by Fred Muenz
To celebrate Mother’s Day, it is only appropriate that we honor several memorable actresses whose performances as movie mothers contributed to some of our most beloved and classic films.
Jane Darwell is best remembered for her Oscar-winning portrayal of Ma Joad, the woman who holds her family together in the classic film THE GRAPES OF WRATH (1940). Born Patti Mary Woodard in Missouri in October, 1879, her father was president of a railroad and a direct descendant of Andrew Jackson. When young Patti voiced a desire to become an opera singer or performer, her father objected, claiming that her appearing on stage would “sully” the family name. Despite his objection, she took Jane Darwell as her stage name, moved to Chicago, and began performing with stock companies, opera troupes and even a circus, before making her silent film debut in 1913. Two years later, after twenty films, she returned to the stage, not to appear in another movie until 1930. Because of her matronly appearance and mannerism, she was quickly type-cast as a mother or grandmother. She once joked that she had played Henry Fonda’s mother so many times that they called each other “ma” and “son”. She retired in 1959, after more than 170 films, and took up residence in the Motion Picture Country Home. Offered a role in MARY POPPINS (1964), she initially refused, until Walt Disney personally visited and convinced her to take accept the role, despite the fact that she was frail and in ill health. Returning to retirement, she died in August, 1967, at age 87.
Although her name is rarely recognized, English-born actress Margaret Wycherly is best remembered for playing two vastly different mothers in two classic films, SERGEANT YORK (1941), and WHITE HEAT (1949). Her roles in these two films ranged from the quiet, long-suffering rural Mother York, mother of war hero Alvin York (Gary Cooper), to the ruthless Ma Jarrett, mother of the deranged psychopathic killer Cody Jarrett (James Cagney). Born Margaret De Wolfe in London, England in October, 1881, she was the daughter of a Canadian doctor father and an American mother. Primarily a stage actress, first in London and finally in the U.S., she made her first film appearance in 1915, after which she returned to the stage, until making her second film in 1929. While her career included only 22 films, she was nominated for an Academy Award for SERGEANT YORK and gave critically acclaimed performances in such outstanding films as RANDOM HARVEST (1942), THE YEARLING (1946) and FOREVER AMBER (1947). She retired in 1953 and died at age 74 in June, 1956.
By age nine, Beulah Bondi had already been bitten by the “acting bug” and appeared in the title role of Little Lord Fauntleroy in a local production. Born Beulah Bondy in Chicago in May, 1889, her mother, Eva, was an author, while her father Abraham, worked in real estate. After receiving her bachelor’s and master’s degrees from Valparaiso University, she joined a stock company and made her professional stage debut. She finally made her Broadway debut in December, 1925, playing a 70-year old servant. At age 36, she was already type-cast as an older woman. She changed the spelling of her name from Bondy to Bondi because part of the letter “y” would fall below the other letters when her name appeared on the Broadway marquees, while the letter “i” remained on an even level with the other letters. After appearing in a series of Broadway hits, the now 43-year old actress made her film debut in STREET SCENE (1931), recreating a role she had originated on Broadway. Although nominated twice for an Academy Award, in films, as on Broadway, she was type-cast as a mother or grandmother figure. She played James Stewart’s mother four times, including MR. SMITH GOES TO WASHINGTON (1939), and most famously as Ma Bailey, in the classic film, IT’S A WONDERFUL LIFE (1946). In the 1960’s, she turned to television, making guest star appearances in many of the popular shows of the time. Beulah Bondi died of pulmonary complications caused by broken ribs suffered when she tripped over her cat. She was 91. One of her greatest regrets was that she was passed over for the role of Ma Joad in THE GRAPES OF WRATH (1940), a role which went to Jane Darwell.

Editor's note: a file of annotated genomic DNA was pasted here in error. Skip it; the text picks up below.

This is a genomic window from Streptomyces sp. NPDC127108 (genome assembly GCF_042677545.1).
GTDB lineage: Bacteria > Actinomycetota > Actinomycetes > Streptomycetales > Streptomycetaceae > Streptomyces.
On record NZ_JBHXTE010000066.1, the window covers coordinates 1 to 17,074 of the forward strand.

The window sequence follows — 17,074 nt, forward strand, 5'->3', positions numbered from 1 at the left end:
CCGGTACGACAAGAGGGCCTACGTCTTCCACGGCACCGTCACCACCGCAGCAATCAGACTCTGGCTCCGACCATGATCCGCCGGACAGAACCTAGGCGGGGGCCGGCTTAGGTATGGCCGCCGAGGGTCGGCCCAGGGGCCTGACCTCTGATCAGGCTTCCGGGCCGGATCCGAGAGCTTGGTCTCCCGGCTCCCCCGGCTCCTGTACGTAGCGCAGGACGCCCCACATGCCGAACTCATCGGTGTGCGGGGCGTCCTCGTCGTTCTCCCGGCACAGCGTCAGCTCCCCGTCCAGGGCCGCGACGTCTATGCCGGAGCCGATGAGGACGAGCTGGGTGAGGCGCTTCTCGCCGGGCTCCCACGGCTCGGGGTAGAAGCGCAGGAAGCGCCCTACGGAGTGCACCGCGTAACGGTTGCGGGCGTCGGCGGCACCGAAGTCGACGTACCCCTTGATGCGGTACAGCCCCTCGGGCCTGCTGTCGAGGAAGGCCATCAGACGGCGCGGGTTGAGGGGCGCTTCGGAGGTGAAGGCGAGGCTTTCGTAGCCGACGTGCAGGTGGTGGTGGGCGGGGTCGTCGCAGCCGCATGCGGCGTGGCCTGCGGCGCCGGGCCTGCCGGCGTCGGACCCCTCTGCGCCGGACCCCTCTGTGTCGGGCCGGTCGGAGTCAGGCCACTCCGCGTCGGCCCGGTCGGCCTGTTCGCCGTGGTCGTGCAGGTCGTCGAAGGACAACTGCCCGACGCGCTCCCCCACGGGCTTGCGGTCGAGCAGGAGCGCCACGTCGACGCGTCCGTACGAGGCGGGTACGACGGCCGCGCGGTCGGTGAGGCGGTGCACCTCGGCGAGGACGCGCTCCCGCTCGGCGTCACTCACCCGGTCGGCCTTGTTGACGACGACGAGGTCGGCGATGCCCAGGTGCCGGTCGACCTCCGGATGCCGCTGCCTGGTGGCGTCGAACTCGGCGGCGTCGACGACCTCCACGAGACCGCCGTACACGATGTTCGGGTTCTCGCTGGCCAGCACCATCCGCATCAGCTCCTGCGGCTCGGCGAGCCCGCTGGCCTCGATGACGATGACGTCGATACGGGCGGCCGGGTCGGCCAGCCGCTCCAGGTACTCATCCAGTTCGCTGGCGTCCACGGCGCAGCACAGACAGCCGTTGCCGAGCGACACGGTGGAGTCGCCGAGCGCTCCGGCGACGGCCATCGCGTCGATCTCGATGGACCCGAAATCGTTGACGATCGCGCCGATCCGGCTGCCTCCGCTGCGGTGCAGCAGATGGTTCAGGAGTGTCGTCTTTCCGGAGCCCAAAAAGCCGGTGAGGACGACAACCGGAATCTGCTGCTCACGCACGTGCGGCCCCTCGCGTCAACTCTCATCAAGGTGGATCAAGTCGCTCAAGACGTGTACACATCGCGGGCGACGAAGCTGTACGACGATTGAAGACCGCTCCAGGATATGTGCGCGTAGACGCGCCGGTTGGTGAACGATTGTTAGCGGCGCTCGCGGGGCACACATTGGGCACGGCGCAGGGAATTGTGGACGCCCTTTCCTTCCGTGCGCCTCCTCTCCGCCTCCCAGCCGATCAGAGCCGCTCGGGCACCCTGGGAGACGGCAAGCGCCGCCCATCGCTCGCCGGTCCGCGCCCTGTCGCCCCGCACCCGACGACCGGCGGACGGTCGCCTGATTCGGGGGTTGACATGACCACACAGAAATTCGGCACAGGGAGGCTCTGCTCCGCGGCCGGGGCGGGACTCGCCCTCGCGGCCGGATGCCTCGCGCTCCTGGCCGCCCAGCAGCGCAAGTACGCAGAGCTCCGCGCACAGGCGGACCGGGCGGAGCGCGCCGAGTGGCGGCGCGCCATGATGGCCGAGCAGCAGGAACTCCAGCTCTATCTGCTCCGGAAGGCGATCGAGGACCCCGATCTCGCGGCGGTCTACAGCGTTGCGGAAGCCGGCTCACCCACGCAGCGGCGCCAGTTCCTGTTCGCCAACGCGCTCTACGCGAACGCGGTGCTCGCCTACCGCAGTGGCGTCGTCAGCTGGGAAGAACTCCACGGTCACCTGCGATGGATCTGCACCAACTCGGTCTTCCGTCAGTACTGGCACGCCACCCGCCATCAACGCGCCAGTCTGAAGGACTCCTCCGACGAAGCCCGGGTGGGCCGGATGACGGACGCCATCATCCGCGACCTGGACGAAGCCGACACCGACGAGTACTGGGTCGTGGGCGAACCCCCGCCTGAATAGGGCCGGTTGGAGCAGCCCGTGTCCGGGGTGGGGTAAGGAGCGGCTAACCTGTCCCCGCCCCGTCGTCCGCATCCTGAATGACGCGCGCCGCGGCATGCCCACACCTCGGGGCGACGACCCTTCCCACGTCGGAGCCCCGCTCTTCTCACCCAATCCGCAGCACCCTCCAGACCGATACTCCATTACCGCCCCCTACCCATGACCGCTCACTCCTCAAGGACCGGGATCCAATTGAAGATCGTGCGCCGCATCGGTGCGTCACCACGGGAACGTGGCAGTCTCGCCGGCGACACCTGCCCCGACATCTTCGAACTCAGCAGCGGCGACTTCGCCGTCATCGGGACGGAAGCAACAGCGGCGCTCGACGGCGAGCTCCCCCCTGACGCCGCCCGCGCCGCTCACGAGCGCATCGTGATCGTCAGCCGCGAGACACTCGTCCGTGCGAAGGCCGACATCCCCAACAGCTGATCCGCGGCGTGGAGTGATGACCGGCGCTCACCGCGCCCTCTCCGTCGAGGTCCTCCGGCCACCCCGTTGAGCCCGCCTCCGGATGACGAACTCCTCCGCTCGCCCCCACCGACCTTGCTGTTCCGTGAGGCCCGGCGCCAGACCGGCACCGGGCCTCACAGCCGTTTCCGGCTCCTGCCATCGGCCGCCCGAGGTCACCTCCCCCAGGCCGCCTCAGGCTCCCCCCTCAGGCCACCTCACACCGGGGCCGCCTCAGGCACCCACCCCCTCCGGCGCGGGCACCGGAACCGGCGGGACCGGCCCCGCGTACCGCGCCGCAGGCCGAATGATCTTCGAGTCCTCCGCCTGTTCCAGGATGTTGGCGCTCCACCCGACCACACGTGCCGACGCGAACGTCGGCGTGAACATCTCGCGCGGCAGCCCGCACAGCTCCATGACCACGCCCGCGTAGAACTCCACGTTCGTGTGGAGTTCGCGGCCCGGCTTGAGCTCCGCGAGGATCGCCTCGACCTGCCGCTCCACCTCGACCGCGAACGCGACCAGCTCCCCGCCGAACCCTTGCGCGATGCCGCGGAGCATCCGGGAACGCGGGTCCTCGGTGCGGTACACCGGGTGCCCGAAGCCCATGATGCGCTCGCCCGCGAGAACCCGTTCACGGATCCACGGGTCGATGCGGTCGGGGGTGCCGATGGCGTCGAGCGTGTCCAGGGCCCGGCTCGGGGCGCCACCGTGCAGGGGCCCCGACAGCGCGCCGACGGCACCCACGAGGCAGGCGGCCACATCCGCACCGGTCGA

Although primarily known for her TV work on The Bob Cummings Show and as Marlo Thomas’ mother on That Girl, film fans will always remember Rosemary DeCamp in the role of Nellie Cohan, mother of George M. Cohan in YANKEE DOODLE DANDY (1942). Interestingly, she was eleven years younger than Cagney, who was playing her son. Born in Arizona in December, 1910, Rosemary DeCamp began her show business career in 1937, in the role of secretary/nurse to Dr. Christian on the long-running radio show of the same name. Her first film role came in 1941, before being cast in her most famous role as Nellie Cohan the following year. During her busy film career, she played mother to George and Ira Gershwin in RHAPSODY IN BLUE (1945) and Doris Day’s mother in two films. During her many TV appearances, she also filled in as mother figure on Petticoat Junction and as mother of Shirley Partridge on The Partridge Family. In 1946, her home was damaged when a plane piloted by Howard Hughes crashed into her bedroom while she and her husband, a municipal court judge, were home. She and her husband were uninjured, while Hughes suffered several broken bones and cuts and bruises. Hughes paid for the repairs to both her home and a neighbor’s home which was also damaged. After a long career in movies, radio, and television, Rosemary DeCamp died in February, 2001, at age 90.